Doctored photo

Doctored photo
Doctored photo

A Wisconsin guy apparently was responsible for figuring out that a Reuters photo from the conflict in Lebanon published worldwide was tricked up:

The furor over a photograph began in such a quiet, ordinary way.

Edited Photo


This photo combination shows two of the same images of smoke rising from burning buildings after an Israeli airstrike on the suburbs of Beirut by Beirut-based Reuters freelance photographer Adnan Hajj. Reuters fired Hajj after discovering he manipulated the image on the left so it showed more smoke.


Mike Thorson, a Janesville artist and part owner of a tool distribution company, was sitting at his computer on a Saturday, checking a few news sites after looking at his e-mail. On Yahoo, he came across a Reuters photograph purporting to show the smoky aftermath of an Israeli air raid on the Beirut suburbs.

"As soon as I saw it something looked very strange," said Thorson, 39.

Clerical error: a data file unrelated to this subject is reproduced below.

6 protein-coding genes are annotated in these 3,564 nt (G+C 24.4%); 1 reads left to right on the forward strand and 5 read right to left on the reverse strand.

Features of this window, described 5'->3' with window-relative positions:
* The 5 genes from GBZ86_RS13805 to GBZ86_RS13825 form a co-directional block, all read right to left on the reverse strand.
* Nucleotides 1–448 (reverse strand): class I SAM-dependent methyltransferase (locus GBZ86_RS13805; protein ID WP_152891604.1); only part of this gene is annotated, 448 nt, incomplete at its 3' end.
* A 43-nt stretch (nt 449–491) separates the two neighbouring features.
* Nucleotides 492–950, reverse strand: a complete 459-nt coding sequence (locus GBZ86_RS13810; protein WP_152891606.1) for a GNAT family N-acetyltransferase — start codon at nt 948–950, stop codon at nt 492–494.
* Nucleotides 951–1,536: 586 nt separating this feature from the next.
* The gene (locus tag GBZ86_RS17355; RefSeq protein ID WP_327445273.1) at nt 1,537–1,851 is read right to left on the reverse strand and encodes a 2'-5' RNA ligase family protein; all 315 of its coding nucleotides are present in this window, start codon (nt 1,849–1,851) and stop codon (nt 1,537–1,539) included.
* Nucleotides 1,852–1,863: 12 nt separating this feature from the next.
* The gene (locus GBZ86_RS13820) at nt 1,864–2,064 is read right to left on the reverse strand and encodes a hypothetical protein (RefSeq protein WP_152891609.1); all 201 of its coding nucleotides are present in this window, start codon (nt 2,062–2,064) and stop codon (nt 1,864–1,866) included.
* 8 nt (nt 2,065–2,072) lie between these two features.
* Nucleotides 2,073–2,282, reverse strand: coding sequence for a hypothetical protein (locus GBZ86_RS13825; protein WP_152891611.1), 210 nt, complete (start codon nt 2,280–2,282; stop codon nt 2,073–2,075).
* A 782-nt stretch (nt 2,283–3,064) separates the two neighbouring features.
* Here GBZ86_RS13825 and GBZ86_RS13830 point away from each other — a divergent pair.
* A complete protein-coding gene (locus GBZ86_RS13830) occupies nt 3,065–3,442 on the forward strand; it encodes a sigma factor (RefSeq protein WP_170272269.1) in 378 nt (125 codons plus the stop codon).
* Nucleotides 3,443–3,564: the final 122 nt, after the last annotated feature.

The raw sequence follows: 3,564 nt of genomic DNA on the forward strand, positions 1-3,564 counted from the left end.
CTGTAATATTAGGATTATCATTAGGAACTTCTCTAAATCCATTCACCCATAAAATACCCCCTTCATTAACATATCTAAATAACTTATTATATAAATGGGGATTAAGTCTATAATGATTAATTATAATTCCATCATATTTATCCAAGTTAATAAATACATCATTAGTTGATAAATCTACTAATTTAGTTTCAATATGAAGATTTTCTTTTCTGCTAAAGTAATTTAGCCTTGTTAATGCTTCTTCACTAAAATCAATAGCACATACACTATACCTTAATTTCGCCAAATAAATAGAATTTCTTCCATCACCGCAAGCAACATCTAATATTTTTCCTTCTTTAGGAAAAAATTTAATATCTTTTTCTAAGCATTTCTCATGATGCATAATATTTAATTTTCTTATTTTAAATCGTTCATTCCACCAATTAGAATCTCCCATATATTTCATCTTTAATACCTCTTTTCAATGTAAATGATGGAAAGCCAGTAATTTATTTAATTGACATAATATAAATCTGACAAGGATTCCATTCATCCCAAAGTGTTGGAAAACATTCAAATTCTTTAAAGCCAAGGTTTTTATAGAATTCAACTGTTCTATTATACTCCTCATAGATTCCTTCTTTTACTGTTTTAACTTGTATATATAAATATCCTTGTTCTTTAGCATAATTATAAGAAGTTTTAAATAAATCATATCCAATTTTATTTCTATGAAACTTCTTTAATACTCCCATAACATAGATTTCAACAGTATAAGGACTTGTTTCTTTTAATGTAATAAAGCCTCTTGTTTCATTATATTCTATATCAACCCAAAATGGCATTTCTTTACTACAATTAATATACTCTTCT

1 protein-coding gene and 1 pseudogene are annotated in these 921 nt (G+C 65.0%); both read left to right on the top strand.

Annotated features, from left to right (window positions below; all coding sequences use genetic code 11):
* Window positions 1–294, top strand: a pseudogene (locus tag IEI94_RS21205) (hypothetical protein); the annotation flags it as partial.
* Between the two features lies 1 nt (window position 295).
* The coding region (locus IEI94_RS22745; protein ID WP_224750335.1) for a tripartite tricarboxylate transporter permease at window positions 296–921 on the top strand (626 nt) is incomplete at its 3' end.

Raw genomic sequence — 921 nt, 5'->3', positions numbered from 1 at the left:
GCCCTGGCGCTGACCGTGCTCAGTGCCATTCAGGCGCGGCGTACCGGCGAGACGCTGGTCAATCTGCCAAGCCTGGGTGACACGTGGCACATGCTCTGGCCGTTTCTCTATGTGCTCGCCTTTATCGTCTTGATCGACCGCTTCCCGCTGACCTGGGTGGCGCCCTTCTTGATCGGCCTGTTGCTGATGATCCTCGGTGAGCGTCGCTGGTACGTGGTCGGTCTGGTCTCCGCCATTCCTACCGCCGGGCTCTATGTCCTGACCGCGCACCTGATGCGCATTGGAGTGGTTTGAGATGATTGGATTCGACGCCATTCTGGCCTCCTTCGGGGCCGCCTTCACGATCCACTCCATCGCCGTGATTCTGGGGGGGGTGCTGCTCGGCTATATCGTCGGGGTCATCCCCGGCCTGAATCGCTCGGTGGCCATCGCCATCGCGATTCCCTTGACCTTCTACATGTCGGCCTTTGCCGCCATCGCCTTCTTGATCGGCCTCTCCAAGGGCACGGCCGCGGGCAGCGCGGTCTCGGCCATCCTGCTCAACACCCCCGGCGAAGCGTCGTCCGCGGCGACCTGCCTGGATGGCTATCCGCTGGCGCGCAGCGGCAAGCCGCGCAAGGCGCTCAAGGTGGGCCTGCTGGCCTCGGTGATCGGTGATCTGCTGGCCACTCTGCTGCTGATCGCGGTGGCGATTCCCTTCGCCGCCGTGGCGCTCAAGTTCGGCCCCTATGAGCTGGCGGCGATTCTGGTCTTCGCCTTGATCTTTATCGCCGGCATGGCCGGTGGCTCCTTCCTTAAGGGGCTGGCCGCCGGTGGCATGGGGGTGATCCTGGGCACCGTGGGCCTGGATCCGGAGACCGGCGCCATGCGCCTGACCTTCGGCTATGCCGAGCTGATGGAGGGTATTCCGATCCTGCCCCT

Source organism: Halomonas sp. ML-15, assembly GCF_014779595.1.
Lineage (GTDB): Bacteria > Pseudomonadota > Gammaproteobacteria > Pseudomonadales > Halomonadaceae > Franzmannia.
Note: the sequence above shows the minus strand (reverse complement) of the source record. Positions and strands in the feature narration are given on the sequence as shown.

What he found led to a story that raced around the globe and resulted in Reuters' severing its ties with photographer Adnan Hajj.

Looking closely at the photography, he saw an odd pattern in the thick, black clouds of smoke rising from the bombed area. He recognized the effect, a bit of Adobe Photoshop magic called cloning.

Reuters has been accused of anti-Israel bias in the past...this doesn't help. Here's a current piece in the American Spectator:

Many of Reuters' critics have questioned how a trained photo editor at a major news organization could have failed to recognize that the photos were digitally altered, while  bloggers  easily noticed that they were manipulated. Despite being convinced that there is a clear anti-Israel bias at Reuters, I do not believe that the photo editors at the wire service ran the images knowing that they had been manipulated. In my view, the culprit was a phenomenon I call the Fog of Reuters.

As a wire service, Reuters imposes deadlines so tight that when I worked on the New York news desk, the publication time of our stories was measured down to the second. On any given day, the agency asks its journalists to churn out such a massive amount of news, information, and images that it's as if they were working on an assembly line.

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